J. R. COLE Opened 1889 School

5 October 2018

JAMES REID COLE, one of the noted educators of Texas and the South, came to Dallas in 1889 as the founder and president of a “Classical and Military school” which came to be known as the Cole School. Invited by a number of leading citizens to open his private school here, Cole conducted it for […]

LARGENT PARKS Recalls Chalk Hill

3 October 2018

My name is Largent Parks, maybe we’d better say Largent Parks, Senior, since there is now a Junior, and also a Third. I was born in 1907 at 4321 Swiss Avenue, which is the block between Peak and Carroll. My father had just built a large frame, two-story house with great rambling porches all around […]

UNION STATION Occupies Sala Homeplace

2 October 2018

“I have called Dallas my home since 1870,” said B. F. Sala, 2502 Parnell street. “My father, who was in the theater business, left Galveston in 1869 and followed the terminus of the Houston & Texas Central Railroad from place to place until it reached Corsicana, and on the way, built opera houses at Navasota, […]

LOUISE BUHRER, WW II Nurse’s Aide

1 October 2018

I Was A Nurse’s Aide During World War II.  My father, Herman H. Buhrer, owned the Live Oak Dairy in south Dallas, but had sold it just before war broke out on December 7, 1941. He and my mother, Julia, then purchased a farm in Richardson and moved there. I had been living at home, […]

CPL. ALBERT MILLS, MIA 68 Years Returned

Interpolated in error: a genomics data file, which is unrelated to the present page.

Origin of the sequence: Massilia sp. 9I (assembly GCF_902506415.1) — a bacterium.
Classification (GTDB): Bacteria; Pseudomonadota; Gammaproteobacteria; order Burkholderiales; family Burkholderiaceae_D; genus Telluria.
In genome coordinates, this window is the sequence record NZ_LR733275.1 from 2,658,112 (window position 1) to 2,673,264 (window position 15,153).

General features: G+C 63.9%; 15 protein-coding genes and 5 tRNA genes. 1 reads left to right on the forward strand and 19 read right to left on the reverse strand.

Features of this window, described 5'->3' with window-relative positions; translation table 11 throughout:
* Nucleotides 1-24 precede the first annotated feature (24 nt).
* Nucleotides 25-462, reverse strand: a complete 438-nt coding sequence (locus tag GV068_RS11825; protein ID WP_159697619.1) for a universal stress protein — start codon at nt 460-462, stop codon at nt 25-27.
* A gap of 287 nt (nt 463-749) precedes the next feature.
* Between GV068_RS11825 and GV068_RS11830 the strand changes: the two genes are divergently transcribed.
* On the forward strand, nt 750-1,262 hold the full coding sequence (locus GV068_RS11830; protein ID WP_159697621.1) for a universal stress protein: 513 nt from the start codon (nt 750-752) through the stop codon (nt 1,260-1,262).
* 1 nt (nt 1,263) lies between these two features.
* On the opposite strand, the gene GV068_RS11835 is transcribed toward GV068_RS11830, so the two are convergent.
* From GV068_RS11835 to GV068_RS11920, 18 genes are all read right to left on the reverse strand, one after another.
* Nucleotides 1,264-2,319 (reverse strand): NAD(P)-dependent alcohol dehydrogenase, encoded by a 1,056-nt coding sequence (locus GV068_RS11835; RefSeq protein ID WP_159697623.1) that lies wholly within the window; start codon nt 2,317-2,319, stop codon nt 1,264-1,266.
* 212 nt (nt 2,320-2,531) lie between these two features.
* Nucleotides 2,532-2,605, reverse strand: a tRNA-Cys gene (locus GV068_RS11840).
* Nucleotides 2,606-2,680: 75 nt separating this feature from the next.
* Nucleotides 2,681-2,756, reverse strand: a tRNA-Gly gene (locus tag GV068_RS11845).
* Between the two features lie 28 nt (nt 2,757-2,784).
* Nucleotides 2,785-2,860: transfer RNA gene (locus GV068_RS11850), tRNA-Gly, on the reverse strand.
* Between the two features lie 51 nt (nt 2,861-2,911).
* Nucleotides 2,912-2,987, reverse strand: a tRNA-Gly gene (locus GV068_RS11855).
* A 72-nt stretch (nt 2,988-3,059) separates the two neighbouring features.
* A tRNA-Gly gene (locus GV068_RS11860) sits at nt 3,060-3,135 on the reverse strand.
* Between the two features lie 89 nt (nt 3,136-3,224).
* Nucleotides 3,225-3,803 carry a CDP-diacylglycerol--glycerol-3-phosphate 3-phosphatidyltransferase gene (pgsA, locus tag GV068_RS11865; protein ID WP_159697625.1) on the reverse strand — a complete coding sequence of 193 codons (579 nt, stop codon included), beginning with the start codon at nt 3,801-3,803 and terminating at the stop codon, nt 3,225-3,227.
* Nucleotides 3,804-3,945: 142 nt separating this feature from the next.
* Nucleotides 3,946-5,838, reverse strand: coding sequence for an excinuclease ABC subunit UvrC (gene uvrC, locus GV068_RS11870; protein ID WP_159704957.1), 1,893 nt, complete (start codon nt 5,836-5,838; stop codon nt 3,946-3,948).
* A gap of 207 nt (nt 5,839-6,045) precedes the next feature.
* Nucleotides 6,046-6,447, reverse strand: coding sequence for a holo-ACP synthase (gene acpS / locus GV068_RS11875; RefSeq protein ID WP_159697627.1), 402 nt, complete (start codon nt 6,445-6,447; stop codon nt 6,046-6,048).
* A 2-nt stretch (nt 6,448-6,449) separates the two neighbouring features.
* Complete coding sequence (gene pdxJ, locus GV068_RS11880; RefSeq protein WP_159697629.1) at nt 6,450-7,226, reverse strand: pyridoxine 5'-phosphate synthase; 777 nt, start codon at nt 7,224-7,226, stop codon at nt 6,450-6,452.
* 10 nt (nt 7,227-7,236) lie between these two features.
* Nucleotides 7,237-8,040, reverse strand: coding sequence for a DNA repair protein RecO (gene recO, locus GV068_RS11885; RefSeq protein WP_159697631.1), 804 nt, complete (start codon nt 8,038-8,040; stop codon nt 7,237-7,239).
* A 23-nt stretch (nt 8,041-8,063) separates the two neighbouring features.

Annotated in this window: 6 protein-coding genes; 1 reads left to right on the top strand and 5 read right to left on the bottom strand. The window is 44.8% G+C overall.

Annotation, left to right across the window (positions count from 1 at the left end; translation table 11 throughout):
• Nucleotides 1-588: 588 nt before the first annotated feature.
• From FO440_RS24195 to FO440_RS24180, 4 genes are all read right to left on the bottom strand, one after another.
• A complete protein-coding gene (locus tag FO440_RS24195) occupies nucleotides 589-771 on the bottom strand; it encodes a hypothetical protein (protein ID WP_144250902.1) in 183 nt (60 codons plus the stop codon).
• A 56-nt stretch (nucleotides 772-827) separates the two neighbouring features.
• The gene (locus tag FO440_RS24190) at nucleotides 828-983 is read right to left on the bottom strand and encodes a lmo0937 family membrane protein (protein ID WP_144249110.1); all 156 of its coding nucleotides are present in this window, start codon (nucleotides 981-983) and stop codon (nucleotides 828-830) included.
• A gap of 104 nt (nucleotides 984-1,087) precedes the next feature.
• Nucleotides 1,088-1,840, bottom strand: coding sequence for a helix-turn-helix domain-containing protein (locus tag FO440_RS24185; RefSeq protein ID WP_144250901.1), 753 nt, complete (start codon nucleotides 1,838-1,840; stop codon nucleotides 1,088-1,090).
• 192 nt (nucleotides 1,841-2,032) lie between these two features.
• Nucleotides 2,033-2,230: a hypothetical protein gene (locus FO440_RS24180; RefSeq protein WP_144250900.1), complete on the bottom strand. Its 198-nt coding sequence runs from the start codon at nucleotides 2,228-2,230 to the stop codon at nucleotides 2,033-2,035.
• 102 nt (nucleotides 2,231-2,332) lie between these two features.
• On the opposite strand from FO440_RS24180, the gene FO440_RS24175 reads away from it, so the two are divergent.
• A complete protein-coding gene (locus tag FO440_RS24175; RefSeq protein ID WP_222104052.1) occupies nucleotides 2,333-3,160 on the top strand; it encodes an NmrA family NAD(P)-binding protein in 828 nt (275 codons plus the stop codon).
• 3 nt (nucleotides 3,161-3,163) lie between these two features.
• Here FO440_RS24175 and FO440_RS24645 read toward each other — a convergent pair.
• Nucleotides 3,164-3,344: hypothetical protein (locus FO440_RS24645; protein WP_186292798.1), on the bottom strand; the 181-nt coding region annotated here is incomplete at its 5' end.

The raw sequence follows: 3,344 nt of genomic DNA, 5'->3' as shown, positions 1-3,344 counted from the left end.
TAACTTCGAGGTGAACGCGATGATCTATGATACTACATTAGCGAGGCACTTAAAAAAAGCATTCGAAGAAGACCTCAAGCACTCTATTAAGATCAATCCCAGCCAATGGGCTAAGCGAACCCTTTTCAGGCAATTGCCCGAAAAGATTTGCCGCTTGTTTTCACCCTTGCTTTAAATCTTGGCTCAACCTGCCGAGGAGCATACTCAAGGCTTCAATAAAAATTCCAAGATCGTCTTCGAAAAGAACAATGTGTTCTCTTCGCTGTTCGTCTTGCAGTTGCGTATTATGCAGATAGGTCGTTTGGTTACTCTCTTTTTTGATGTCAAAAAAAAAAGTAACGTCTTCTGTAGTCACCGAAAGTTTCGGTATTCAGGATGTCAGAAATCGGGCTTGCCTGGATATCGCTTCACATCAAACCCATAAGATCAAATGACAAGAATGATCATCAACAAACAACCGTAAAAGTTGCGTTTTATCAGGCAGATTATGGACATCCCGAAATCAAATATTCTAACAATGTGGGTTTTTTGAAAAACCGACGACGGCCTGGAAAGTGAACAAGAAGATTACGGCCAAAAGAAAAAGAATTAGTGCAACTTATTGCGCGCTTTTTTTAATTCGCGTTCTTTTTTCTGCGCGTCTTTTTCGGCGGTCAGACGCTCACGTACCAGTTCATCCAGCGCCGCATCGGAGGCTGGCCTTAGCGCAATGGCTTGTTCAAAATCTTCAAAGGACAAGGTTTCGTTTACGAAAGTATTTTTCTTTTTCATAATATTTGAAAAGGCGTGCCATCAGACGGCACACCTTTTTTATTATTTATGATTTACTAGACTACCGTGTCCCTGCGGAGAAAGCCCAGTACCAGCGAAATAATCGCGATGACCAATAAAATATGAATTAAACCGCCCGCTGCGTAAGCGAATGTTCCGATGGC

30 September 2018

Terrilyn Cade Krieter reports her family received word yesterday that, after 68 years, her Uncle Albert F. “Buddy” Mills (20), who was Missing In Action in Korea is finally coming home. She says that a positive ID was made this past July and her family met with the Army yesterday for updated details. The family […]

OAK LAWN’S Early Years

24 September 2018

If one kind of tree were accorded primacy in Dallas history, it would probably be the oak. That seems to be the case, judging by the persistent popularity of the oak tree in neighborhood and street names, including Oak Cliff, Oak Lawn, Oak Grove, Oak Crest, Oak Hill, Oak Park, and such major thoroughfares as […]

CEMENT CITY Changed West Dallas

24 September 2018

Cement City was not even a thought when the Horton family came from Missouri in 1844, and received several Peters Colony land grants. They settled near the West Fork of the Trinity River, Eagle Mountain Lake, Chalk Hill, and Eagle Ford. There James Horton farmed and had a grist mill. Sarah Horton married Alexander Cockrell, […]

DALLAS PIG STANDS Quietly Vanished

14 September 2018

There was once a Pig Stand in every part of town. Before the War, the Woodrow kids congregated at the Gaston Avenue Pig Stand out on Garland Road where Gaston ended. That is, when they decided not to go congregate at Sammy’s on Greenville Avenue. The kids from North Dallas had their Pig Stand on […]

SANGER Brothers Last Early Dallas Business

3 September 2018

“Sanger Bros.’ and L. Wagner’s stores are the only mercantile establishments still in business at their old stands that were here when I landed in Dallas in November, 1880, and Judge Robert B. Seay and Judge Charles F. Clint are the only lawyers still in the practice who were here at that time,” said Max […]

DALLAS, LARGE, CRUDE TOWN, 1880

2 September 2018

 “Dallas was little more than a crude big town when I arrived here in October, 1880,” said Dean S. Arnold, captain of the police department.  The business district of Dallas was confined to Main and Elm streets, west of Akard, while the business part of East Dallas consisted of a group of stores and shops […]